The second part of the programme focused on Beczała's Polish roots. Throughout his career, he has made a point of promoting Poland's rich musical heritage. He sang The Shepherd in Karol Szymanowski's Król Roger in the 2003 Warsaw production, and has also done many of the composer’s songs for male voice. For this Wigmore Hall recital Beczała chose Szymanowski's Sześć pieśni (Six Songs), his op 2, completed when he was still a student, aged 18. Significantly, all are also settings of living poets, contemporaries of the composer. Although Szymanowski was to make his name as a cosmopolitan sophisticate, these songs show that his Polish identity went deep. The texts here were by Kazimierz Przerwa-Tetmajer (1860-1940) . Przerwa-Tetmajer was both a nationalist and modernist, given that Secessionism and Symbolism were forces for renewal, all over Europe. Each of these poems is brief, but the imagery is so concentrated that meaning is left deliberately elusive. The first two songs, in a minor key, are autumnal, but the strong piano part suggests resolve. In both songs, rise the image of a woman who may no longer exist. With the third song, We mgłach (In the Mist) the vocal line curves mysteriously, like the mists and streams in the evening cool. What's happening ? "Bez dna, bez dna! bez granic!" sings Majzner, (No bottom, no bottom, without borders!). In dreams, the poet hears mysterious voices calling . In the last song, Pielgrzym, the line rises, swelling with hope. "Gdziekolwiek zwrócę krok, wszędzie mi jedno, na północ pójdę, czyli na południe", (Everywhere I turn, from the north I will go south) Immediately one thinks of the Persian Song of the Night in Szymanowski’s Symphony no 3 and in the Shepherd in the opera Król Roger whose singing changes the King's life.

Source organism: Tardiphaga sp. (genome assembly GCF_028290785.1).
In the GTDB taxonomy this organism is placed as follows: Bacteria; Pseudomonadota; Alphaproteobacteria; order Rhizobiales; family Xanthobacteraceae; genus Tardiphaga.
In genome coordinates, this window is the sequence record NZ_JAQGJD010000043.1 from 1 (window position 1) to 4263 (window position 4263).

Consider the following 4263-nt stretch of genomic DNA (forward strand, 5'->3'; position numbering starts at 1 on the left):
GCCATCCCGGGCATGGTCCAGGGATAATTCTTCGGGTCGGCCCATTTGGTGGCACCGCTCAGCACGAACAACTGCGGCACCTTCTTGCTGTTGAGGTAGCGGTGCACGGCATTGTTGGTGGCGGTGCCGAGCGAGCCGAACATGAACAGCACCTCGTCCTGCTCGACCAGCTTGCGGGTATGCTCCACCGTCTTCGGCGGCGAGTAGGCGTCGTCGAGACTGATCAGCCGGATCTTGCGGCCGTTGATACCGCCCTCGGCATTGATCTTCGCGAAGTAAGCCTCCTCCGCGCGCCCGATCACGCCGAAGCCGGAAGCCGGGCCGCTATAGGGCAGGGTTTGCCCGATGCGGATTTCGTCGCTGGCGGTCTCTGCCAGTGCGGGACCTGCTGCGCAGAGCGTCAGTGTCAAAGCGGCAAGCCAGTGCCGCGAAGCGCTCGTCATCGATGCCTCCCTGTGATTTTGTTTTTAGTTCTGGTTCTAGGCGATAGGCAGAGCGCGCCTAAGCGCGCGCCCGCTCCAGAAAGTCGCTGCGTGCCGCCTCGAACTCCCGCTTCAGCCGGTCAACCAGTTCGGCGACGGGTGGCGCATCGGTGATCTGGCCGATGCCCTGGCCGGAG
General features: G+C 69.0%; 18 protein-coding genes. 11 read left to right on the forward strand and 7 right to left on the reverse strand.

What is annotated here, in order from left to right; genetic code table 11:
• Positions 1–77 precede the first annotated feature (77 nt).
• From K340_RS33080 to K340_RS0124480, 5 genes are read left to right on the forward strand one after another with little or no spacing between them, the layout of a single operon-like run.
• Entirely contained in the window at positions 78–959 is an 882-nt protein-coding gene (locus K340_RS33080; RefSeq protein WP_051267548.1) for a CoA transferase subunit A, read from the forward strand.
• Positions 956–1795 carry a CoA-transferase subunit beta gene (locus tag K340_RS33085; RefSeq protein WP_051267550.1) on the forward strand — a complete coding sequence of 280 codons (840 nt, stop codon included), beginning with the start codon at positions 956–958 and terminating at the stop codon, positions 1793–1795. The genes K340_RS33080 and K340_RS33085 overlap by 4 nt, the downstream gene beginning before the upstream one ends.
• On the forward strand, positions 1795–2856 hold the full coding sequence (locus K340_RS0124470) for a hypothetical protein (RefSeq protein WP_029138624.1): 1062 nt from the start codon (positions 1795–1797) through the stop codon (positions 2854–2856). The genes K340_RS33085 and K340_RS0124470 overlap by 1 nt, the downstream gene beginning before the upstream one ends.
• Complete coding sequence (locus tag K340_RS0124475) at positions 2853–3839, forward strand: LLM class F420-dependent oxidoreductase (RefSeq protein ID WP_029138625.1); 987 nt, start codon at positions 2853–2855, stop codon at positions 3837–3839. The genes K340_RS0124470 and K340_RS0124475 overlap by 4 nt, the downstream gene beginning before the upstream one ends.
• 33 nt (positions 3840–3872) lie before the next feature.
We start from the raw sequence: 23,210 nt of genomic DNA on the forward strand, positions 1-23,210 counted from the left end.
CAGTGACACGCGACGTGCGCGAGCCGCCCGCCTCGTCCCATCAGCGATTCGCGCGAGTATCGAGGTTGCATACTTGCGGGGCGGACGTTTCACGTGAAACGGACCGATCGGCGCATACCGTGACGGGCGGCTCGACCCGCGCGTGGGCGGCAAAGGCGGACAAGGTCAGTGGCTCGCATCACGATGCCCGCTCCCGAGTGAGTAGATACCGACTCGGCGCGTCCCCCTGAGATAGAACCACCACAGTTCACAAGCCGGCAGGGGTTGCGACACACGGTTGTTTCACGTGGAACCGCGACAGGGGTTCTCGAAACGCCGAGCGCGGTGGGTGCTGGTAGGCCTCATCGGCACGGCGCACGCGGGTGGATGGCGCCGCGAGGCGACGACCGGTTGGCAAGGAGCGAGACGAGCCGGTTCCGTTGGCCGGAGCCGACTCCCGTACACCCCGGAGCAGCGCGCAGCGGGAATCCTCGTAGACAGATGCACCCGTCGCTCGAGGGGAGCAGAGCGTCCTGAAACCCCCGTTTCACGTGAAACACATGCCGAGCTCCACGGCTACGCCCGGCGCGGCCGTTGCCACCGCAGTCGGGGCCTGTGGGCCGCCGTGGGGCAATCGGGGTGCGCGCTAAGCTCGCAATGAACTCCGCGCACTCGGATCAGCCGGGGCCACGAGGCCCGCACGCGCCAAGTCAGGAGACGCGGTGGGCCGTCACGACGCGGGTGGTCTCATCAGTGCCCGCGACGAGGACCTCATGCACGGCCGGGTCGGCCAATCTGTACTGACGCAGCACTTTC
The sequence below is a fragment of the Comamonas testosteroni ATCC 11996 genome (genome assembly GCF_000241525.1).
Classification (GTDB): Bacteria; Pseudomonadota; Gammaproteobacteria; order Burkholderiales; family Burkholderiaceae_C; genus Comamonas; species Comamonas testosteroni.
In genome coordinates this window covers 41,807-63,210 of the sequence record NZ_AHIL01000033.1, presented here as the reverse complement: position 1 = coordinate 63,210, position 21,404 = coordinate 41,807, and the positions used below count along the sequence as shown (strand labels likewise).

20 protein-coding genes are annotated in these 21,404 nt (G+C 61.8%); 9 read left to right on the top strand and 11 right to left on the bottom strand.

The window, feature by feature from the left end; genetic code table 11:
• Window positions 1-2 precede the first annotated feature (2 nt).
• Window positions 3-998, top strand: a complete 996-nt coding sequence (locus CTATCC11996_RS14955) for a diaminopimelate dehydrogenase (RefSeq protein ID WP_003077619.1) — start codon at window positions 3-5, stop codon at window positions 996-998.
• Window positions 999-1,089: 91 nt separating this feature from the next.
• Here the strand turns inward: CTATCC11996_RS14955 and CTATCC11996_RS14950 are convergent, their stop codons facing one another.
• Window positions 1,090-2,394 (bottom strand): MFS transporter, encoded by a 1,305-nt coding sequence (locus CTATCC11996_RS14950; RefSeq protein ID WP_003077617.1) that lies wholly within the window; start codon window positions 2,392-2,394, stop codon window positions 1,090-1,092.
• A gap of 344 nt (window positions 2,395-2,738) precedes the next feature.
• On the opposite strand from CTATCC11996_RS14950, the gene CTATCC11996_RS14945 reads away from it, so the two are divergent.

Mieczław Karłowicz (1876-1909) and Szymanowski were influenced by the Young Poland movement, a literary and artistic aesthetic not dissimilar to the Secession in Munich and Vienna, but with specifically nationalist elements. Pointedly, Beczała and Deutsch paired the early Szymanowski songs with Karłowicz's settings of poems by the same Kazimierz Przerwa-Tetmajer . Indeed, both set the same text, Czasem, gdy długo na pół sennie marżę (Sometimes when long I drowsily dream) which describes a strange, disembodied voice, heard in a dream. "I do not know if this is love, or death, that sings" . The piano part in Karłowicz's version is particularly sophisticated, suggesting perhaps Liszt or Chopin, though the style is distinctively fin de siècle. In Na spokojnnym, ciemnym morzu (On the calm, dark sea) (op3 no 4 1896) the poet imagines sinking into oblivion. "Let me revel in Nothingness". In recitals, reading the text while listening is not a good idea. You might get the words, but you cut yourself off from nuance and musical truth. Much, much better to concentrate on singer and pianist and use your intuition. Because Beczała and Deutsch are so very good at what they do, intuitive listening was surprisingly accurate. The moody piano part suggested strange dissonance, and the edge in Beczała's voice suggested psychic anomie. The stillness in W wieczorną ciszę (In the calm of the evening) (op3 no 8) is ominous. Again, the poet disassociates from the world. perishing "in the dark emptiness". The Przerwa-Tetmajer texts are so surreal that they evoke very fine expression from Karłowicz. Ironically, the composer died young, killed while skiing in the mountains.